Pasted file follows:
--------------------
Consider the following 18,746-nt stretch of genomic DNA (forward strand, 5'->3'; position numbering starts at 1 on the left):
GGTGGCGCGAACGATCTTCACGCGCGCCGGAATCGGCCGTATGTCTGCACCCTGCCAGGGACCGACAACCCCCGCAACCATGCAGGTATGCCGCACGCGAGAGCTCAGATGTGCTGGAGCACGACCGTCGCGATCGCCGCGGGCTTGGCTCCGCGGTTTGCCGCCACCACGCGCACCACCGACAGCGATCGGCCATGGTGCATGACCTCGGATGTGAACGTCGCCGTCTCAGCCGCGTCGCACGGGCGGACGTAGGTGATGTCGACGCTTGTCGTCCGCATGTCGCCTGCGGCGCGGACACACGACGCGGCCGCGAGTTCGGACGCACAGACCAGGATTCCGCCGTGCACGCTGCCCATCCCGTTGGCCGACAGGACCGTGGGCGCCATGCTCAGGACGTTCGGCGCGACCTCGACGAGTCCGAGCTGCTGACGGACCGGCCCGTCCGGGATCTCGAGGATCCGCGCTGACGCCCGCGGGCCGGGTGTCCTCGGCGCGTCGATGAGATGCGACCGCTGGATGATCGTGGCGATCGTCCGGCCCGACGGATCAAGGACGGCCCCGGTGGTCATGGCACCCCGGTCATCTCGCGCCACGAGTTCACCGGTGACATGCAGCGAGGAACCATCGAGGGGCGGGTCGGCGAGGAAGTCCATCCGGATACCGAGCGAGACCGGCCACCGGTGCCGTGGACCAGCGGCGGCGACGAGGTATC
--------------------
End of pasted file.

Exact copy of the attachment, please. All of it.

Consider the following 18,746-nt stretch of genomic DNA (forward strand, 5'->3'; position numbering starts at 1 on the left):
GGTGGCGCGAACGATCTTCACGCGCGCCGGAATCGGCCGTATGTCTGCACCCTGCCAGGGACCGACAACCCCCGCAACCATGCAGGTATGCCGCACGCGAGAGCTCAGATGTGCTGGAGCACGACCGTCGCGATCGCCGCGGGCTTGGCTCCGCGGTTTGCCGCCACCACGCGCACCACCGACAGCGATCGGCCATGGTGCATGACCTCGGATGTGAACGTCGCCGTCTCAGCCGCGTCGCACGGGCGGACGTAGGTGATGTCGACGCTTGTCGTCCGCATGTCGCCTGCGGCGCGGACACACGACGCGGCCGCGAGTTCGGACGCACAGACCAGGATTCCGCCGTGCACGCTGCCCATCCCGTTGGCCGACAGGACCGTGGGCGCCATGCTCAGGACGTTCGGCGCGACCTCGACGAGTCCGAGCTGCTGACGGACCGGCCCGTCCGGGATCTCGAGGATCCGCGCTGACGCCCGCGGGCCGGGTGTCCTCGGCGCGTCGATGAGATGCGACCGCTGGATGATCGTGGCGATCGTCCGGCCCGACGGATCAAGGACGGCCCCGGTGGTCATGGCACCCCGGTCATCTCGCGCCACGAGTTCACCGGTGACATGCAGCGAGGAACCATCGAGGGGCGGGTCGGCGAGGAAGTCCATCCGGATACCGAGCGAGACCGGCCACCGGTGCCGTGGACCAGCGGCGGCGACGAGGTATC